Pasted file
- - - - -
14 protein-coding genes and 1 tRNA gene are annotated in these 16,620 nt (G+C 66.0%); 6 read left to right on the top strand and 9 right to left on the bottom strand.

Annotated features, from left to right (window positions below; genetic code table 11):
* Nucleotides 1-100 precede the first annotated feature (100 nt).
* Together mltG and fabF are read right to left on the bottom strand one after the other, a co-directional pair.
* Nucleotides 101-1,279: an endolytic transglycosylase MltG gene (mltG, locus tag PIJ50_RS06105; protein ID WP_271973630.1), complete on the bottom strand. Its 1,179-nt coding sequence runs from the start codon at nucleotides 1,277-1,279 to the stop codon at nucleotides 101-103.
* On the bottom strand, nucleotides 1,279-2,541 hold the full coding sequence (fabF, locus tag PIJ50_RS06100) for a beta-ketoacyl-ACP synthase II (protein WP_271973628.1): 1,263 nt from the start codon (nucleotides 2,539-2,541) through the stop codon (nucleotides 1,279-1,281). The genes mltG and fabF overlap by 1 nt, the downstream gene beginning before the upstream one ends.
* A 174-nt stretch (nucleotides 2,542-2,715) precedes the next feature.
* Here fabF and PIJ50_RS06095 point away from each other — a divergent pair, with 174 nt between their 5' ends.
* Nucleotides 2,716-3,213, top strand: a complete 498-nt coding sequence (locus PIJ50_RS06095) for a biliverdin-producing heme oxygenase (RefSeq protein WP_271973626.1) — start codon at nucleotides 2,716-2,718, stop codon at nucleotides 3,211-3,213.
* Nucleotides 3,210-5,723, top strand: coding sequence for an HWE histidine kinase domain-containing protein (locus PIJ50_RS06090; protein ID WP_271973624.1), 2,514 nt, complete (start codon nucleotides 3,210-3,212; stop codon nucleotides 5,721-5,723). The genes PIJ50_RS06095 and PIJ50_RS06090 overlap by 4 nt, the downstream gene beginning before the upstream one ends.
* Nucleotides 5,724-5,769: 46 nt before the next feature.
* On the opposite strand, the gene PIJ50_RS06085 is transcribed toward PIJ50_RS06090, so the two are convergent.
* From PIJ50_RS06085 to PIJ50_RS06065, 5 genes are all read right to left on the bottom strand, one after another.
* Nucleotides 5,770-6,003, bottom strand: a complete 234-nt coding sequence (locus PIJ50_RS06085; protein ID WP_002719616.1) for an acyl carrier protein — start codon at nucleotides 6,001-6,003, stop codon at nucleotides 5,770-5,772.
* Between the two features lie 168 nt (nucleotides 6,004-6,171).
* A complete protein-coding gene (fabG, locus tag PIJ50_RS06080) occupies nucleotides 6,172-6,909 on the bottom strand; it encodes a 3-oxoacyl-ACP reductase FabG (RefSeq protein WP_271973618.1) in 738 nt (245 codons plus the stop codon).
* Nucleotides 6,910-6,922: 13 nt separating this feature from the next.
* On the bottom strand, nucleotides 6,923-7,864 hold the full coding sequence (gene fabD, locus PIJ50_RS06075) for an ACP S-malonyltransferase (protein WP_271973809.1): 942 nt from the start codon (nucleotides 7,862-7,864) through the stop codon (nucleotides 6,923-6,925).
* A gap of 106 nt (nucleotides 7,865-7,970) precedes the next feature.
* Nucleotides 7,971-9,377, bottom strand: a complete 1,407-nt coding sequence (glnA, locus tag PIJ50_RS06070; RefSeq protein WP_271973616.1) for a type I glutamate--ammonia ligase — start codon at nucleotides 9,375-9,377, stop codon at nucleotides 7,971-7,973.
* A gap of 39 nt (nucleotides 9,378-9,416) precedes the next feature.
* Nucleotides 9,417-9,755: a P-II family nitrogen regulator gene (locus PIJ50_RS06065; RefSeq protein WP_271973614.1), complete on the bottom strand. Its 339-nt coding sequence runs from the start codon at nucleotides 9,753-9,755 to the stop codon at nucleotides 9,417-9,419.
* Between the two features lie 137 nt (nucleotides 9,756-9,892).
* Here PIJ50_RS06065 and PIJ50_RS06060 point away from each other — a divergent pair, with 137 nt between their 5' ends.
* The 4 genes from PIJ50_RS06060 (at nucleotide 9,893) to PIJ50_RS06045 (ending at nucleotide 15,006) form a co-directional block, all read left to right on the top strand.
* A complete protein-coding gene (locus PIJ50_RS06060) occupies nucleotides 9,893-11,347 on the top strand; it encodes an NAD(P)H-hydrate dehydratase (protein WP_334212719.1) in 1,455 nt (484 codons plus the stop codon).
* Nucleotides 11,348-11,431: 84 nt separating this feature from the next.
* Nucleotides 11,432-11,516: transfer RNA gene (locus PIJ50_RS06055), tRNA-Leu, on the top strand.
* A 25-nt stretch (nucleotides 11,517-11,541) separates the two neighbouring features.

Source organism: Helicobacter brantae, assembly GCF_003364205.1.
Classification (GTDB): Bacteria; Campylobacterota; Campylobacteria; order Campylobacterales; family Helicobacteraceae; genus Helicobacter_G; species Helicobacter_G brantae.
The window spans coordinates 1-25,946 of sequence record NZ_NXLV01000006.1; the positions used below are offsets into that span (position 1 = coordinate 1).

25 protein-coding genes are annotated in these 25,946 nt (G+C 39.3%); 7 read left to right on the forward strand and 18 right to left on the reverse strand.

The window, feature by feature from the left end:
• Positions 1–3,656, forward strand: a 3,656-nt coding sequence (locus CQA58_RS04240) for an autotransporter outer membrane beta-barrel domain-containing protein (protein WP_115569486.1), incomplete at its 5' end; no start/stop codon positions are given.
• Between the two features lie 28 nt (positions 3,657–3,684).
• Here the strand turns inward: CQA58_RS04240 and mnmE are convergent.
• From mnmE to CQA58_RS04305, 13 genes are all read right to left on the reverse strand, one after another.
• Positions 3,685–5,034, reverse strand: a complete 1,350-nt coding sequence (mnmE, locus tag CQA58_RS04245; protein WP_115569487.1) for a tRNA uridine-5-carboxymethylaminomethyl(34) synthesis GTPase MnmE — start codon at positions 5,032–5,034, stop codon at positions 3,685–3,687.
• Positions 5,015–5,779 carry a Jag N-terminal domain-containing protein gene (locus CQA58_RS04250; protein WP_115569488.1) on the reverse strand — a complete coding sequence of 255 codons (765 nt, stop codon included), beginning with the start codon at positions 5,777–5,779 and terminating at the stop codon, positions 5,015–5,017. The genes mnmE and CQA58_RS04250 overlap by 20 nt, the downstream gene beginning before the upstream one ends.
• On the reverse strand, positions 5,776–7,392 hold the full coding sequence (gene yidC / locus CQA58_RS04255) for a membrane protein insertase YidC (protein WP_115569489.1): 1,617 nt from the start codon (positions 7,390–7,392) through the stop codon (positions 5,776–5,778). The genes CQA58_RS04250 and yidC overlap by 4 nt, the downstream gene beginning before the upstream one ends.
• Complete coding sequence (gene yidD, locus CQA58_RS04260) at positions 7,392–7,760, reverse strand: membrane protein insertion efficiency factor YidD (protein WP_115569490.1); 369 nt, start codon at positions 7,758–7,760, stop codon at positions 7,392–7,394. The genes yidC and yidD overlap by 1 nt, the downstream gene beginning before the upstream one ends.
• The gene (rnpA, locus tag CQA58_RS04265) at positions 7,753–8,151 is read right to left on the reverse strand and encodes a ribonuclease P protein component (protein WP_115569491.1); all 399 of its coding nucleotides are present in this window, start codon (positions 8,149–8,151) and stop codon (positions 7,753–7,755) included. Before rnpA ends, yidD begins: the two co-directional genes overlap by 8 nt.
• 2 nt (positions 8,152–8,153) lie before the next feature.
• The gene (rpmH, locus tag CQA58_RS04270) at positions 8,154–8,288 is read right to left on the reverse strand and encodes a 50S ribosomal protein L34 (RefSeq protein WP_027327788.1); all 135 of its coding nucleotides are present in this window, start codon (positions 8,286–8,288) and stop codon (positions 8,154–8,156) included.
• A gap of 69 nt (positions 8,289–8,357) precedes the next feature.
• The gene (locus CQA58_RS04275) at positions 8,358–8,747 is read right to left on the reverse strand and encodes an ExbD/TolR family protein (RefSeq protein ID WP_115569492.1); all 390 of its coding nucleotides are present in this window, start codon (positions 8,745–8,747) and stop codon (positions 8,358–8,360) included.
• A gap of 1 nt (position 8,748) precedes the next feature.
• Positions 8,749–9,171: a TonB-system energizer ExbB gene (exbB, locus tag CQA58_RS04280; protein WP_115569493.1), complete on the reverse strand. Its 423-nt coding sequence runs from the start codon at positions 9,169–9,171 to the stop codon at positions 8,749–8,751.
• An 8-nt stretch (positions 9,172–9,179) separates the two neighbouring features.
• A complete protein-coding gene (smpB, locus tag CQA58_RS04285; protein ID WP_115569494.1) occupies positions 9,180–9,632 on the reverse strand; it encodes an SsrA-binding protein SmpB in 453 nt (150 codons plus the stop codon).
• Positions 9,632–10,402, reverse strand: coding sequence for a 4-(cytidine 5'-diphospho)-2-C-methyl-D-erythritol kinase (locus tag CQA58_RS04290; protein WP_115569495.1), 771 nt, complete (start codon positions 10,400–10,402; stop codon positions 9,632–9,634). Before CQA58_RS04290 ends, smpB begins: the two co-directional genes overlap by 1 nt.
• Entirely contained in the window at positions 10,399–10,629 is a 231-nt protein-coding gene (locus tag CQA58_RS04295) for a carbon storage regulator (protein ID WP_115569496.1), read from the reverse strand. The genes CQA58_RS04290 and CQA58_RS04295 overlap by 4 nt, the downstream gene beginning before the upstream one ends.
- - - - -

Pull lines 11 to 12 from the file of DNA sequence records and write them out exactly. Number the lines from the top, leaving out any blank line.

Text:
* Nucleotides 5,724-5,769: 46 nt before the next feature.
* On the opposite strand, the gene PIJ50_RS06085 is transcribed toward PIJ50_RS06090, so the two are convergent.